By Catherine J. FrompovichPublished February 12, 2018 06:59:34A proposed EU regulation would require farmers to disclose the presence of genetic modifications to farmers, the European Commission said on Thursday.
The proposed regulation, which has been under discussion since late November, would require companies that cultivate genetically modified (GM) crops to inform the EU that they use the products.
In its report, the Commission said it was concerned that the EU had not done enough to safeguard the interests of farmers and consumers.
“The EU has been slow to act on the growing threat of GM crop contamination, especially as it is a major driver of food prices in Europe,” said the report.
“We want to do more to help farmers to be transparent and have the best possible information, while also ensuring the protection of the environment,” it said.
The report also said that the proposal would require a mandatory warning about the risks of the genetic modification in the EU.
The Commission said the measures would be in addition to existing restrictions on the use of genetically engineered seeds and products.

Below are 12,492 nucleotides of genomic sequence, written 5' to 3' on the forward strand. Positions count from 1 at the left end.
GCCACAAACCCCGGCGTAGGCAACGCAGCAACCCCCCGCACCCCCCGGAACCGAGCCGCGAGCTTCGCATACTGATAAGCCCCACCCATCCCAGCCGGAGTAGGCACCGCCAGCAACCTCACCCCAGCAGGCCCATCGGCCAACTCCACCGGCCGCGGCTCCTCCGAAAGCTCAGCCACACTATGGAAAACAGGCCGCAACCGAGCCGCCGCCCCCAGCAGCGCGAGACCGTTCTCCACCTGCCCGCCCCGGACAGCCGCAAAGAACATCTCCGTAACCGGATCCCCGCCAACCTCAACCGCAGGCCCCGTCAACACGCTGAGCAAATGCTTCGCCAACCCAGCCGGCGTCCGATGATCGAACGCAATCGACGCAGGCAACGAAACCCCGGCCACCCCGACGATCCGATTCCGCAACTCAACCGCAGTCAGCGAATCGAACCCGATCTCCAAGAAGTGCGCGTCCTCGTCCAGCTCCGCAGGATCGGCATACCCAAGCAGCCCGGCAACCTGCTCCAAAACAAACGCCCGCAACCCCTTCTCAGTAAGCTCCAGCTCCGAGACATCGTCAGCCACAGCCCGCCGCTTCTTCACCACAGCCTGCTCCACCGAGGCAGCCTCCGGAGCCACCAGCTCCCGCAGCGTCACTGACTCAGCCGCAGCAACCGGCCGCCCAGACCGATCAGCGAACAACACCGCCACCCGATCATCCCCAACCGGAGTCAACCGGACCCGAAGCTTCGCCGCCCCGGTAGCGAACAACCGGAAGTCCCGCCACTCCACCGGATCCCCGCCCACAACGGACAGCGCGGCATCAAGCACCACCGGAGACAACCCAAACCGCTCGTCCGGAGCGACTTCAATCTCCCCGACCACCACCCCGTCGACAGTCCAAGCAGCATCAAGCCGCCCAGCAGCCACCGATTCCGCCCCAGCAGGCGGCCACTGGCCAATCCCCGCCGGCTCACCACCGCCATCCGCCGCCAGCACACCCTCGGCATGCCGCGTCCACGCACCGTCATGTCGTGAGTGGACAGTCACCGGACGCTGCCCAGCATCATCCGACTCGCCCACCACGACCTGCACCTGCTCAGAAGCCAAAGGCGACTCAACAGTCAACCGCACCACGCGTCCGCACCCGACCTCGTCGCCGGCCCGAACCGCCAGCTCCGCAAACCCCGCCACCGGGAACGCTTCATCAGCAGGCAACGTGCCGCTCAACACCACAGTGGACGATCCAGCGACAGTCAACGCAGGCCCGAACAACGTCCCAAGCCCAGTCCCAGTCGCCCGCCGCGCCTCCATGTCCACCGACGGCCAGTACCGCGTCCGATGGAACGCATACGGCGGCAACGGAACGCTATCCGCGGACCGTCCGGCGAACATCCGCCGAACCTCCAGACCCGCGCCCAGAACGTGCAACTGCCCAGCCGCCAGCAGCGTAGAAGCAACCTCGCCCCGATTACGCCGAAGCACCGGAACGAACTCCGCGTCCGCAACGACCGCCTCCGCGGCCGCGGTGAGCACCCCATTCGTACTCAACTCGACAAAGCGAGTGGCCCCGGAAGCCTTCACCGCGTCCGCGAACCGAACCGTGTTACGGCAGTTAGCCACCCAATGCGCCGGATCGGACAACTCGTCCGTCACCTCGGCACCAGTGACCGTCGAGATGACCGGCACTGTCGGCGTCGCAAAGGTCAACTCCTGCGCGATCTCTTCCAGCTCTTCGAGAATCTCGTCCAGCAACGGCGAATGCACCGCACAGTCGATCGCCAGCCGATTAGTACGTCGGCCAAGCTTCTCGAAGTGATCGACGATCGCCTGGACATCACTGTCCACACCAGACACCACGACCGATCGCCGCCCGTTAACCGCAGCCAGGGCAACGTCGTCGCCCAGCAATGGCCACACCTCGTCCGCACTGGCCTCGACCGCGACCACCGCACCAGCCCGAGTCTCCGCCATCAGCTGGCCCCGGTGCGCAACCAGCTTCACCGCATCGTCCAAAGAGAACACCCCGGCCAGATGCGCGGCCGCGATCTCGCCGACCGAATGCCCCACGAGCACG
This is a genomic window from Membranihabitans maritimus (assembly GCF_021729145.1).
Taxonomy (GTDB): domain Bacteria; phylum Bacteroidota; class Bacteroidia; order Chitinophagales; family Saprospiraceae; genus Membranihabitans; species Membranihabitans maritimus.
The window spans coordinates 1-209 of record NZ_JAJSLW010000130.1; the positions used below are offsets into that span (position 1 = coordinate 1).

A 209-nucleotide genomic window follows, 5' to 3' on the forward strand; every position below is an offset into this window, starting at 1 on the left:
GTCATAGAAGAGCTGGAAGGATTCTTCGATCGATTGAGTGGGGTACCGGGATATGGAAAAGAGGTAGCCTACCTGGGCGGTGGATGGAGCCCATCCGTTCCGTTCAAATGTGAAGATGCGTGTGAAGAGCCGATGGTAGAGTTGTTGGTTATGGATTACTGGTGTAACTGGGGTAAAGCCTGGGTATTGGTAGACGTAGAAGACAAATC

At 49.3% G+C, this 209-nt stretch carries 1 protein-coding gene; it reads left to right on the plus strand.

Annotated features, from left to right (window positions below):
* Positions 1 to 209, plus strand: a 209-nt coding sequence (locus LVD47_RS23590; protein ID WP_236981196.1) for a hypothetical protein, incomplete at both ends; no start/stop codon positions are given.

The European Food Safety Authority (EFSA) has warned that a number of food crops in the European Union, including soybeans, cotton, maize and potatoes, are being genetically modified to increase their ability to withstand herbicides and other pesticides.
Last year, a court in France ordered the authorities to prohibit GM crops from being grown in the country, following a landmark ruling by the European Court of Justice in March that invalidated EU rules on the import and sale of genetically-modified crops.
The court ruled that the import ban on GM foods was discriminatory.
The court said it applied the rules of the EU, the EEA and the United Nations convention on genetically modified organisms (GMOs) in France.
France has been one of the main European states that has resisted the EU’s decision to ban GM crops.
It is currently one of only five EU countries where GM crops are allowed.
Last week, the EU issued a draft law that would ban all new GM crops, but only for a limited time.
In an interim period, the draft law would be subject to a consultation process and will then be finalised and published by the Commission by February 23.